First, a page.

Year 12 | 20 January 2020 | email@example.com
“We set ourselves the objective of counteracting the generally negative climate by proposing a ‘positive show’, capable of building relationships, encouraging contacts, accompanying operators and defining contracts.” This was how Luigi Castelletti inaugurated this morning the 43rd edition of Vinitaly in the presence of the Minister for Agricultural Policies, Luca Zaia.
Generatine trust, interest and expectations are therefore the objectives of the most important international exhibition of wines and spirits that, over the five days of the event (2-6 April 2009), is expected to welcome 160 thousand operators from more than 100 companies. These forecasts are based on the number of pre-registrations this year – up by 50% compared to last year for international visitors and 20% for Italian attendees.
This result was achieved by investing even more strongly than in the past on “demand” in order to offer an expanding number of business occasions and “made-to-measure” buyers for every company taknig part. Efforts over recent years have turned this strategy at Veronafiere into an effective reality and has helped Vinitaly become, without a shadow of doubt even in relation to competitor shows, the most important occasion for international business in the wine sector.
“Facts and figures reveal the quantity and qualità of work once again underlying this Vinitaly,” said Flavio Tosi, Mayor of Verona, “and results clearly show that quality pays dividends.” “These results,” said the President of the Province of Verona, Elio Rosele, “already provide a signal for optimism and hope, supported by the certainty that hard work, research and skill on international markets can help overcome the recession.”
Special congratulations were expressed to the current President of Veronafiere by Mayor Tosi and the Governor of the Veneto Region, Giancarlo Galan. At the end of his mandate, Castelletti proudly presented the results of his six years of presidency: “They were six very demanding years yet rich in rewards and satisfaction: Veronafiere turnover has grown from 40 million euro in 2003 to more than 90 in 2008.”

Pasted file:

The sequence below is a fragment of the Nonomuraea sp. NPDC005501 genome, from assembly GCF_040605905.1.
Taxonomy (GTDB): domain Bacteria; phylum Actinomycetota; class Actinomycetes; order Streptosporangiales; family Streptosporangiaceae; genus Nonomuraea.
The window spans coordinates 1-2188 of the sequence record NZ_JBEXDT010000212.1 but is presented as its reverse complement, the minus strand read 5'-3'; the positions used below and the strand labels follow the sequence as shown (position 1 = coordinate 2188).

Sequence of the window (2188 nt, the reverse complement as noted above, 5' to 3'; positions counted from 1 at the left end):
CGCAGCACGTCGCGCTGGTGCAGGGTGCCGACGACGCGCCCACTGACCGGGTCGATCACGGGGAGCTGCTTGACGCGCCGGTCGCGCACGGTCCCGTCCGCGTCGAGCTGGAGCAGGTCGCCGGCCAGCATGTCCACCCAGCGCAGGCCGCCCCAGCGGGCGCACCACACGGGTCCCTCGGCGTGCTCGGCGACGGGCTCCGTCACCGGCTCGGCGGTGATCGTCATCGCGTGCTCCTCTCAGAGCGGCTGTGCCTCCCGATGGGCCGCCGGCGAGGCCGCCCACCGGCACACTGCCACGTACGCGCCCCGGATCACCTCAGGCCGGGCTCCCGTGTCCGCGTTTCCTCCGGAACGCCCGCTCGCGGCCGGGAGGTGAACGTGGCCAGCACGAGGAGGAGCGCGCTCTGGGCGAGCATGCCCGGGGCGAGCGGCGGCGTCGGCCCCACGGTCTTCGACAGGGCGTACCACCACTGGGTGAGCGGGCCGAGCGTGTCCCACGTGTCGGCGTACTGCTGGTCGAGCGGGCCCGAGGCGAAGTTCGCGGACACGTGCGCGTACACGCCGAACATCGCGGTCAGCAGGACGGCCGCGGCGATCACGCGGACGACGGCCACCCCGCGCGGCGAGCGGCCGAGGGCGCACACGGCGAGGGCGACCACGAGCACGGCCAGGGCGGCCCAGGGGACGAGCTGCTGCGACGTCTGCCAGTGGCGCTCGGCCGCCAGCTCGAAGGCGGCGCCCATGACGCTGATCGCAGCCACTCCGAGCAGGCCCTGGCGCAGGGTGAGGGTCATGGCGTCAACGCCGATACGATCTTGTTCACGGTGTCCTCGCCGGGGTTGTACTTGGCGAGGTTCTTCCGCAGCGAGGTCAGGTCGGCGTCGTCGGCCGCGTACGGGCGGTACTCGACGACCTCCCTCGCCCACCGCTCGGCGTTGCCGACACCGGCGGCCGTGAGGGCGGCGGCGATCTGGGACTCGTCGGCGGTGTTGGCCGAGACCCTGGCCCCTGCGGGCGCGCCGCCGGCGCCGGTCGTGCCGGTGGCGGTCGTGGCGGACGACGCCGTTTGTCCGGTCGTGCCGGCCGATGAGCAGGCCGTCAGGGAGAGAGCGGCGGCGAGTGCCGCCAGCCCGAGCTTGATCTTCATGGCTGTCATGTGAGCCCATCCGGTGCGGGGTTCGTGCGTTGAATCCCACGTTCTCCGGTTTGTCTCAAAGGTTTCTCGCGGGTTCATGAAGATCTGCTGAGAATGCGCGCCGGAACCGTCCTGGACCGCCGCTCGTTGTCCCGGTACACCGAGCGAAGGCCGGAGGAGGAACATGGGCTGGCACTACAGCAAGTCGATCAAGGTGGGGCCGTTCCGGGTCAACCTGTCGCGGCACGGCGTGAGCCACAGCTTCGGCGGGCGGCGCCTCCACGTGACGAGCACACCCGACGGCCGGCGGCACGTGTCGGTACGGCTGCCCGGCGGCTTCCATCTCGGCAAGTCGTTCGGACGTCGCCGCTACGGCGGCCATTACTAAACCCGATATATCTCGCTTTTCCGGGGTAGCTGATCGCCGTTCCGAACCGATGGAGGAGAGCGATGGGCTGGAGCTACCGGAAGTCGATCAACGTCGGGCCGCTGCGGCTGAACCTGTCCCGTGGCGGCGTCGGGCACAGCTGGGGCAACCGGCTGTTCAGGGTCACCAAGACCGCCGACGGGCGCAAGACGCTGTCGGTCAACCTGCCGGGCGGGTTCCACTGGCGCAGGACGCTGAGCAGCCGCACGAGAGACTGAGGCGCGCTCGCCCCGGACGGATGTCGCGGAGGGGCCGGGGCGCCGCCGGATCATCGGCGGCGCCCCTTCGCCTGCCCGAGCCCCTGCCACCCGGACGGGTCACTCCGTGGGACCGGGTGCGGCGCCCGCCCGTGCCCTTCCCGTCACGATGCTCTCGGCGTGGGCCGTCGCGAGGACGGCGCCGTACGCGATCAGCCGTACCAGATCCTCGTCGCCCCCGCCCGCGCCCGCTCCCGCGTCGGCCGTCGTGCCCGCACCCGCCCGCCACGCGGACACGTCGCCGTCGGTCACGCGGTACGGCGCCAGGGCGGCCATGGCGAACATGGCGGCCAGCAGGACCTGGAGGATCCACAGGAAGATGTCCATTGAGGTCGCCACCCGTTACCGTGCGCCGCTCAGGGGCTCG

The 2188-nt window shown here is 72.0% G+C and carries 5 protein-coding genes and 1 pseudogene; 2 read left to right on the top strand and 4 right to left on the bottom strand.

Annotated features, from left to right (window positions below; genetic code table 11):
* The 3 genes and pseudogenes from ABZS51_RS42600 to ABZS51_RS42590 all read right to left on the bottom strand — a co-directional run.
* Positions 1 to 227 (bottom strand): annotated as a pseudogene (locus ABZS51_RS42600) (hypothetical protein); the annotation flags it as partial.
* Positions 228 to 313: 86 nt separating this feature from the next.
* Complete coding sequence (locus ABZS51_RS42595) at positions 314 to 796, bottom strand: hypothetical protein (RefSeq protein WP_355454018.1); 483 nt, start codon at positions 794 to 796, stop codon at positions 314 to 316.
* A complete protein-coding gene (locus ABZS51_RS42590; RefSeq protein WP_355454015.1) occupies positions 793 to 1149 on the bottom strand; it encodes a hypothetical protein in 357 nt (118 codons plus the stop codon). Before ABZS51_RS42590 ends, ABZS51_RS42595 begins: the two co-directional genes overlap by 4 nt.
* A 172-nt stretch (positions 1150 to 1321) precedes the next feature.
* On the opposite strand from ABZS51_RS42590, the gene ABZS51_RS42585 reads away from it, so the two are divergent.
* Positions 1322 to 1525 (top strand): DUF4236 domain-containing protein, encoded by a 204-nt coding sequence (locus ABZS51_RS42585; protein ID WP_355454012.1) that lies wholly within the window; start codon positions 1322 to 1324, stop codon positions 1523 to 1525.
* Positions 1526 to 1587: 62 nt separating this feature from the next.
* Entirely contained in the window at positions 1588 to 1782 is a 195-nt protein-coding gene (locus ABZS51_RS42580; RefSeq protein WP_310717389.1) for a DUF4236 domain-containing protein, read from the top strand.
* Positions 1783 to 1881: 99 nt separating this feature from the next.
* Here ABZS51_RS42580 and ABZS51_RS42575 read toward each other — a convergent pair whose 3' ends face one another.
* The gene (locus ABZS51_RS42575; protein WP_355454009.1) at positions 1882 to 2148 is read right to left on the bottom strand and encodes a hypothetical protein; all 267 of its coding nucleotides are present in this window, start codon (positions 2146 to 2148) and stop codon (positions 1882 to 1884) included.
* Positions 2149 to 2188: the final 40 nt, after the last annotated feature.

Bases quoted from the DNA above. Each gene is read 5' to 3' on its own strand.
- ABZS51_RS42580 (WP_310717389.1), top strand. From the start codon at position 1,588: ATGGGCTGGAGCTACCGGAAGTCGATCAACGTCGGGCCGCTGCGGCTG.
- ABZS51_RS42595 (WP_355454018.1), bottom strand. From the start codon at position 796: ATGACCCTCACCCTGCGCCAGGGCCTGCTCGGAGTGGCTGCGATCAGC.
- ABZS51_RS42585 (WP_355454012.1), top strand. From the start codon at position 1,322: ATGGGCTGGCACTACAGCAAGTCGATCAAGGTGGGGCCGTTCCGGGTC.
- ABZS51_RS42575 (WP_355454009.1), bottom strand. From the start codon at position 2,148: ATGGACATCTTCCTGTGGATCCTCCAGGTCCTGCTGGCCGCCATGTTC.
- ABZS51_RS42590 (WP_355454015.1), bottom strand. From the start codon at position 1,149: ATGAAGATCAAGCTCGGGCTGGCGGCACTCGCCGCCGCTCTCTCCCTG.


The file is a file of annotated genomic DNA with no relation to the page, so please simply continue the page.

The scenario in which Italian wine-growers must move at present were outlined by Minister Zaia and Governor Galan. In 2008, Italy exported 7% less in terms of quantità but nevertheles achieved growth of 1.7% in value, demonstrating the fact that quality is held in increasingly high ergard on international markets. The wine segment thereby posted 3.6 billion euro out of total Itlian agro-food exports worth 24 billion euro.
The main critical aspect to be tackled is falling consumption, for which there are various causes. There is the general transition from considering wine as a food to consider it a luxury item, which has seen per capite consumption in Italy fall by half, not to mention health questions and even others such as new legislation that has set very strict and low drink-drive limits. Not forgetting the current difficult market situatin and even stronger competition on international markets.
“It is amazing,” said Minister Zaia, “to consider someone as only two glasses of wine as being ‘drunk’ and now the Transport Commission wants to reduce to 0 the limit the for alcohol in the blood for people under 21 years of age. This attitude,” he added, “demonstrates that there is an underlying problem in the approach to the question.” The outcome is that when people go out for a meal, wine consumption stops with the second course, thereby penalising sweet and dessert wines, not to mention grapps.
There is equally a problem as regards safeguarding Italian wine production – now at risk following steam-roller directives only interested in white, red and rosé wines in international terms. Even the Wine CMO is punitive for countries, like Italy, with a history and tradition in wine. “No to vineyard names for generic wines, no to wine techniques such as de-alcoholisation and no to rosè wine made with a little red and a little white wine,” said Zaia.
On the other had, yes to incresingly precise controls provided they safeguard the weaker links in the value chain, in other words producers and consumers, and yes to defence of denominations, “that as of today,” the Minister announced, “can now boast a brand new DOCG: Prosecco.”
Solutions also to become more competitivr: “new marketing strategies,” Galan said, “which position products in the rights bands. This is a vital approach that demands ‘system work’ in order to drive the entire field.”
“A task that Vinitaly has always sought to perform and achieve,” said Castelletti, “emergnig as a meeting point for everyone in the value chain” and also a promoter of special initiatives on an international scale developed precisely to create a ‘system approach’ in collaboration with the Ministry, Buonitalia, ICE and the Regions.
by S. C.
03 april 2009, World News > Italy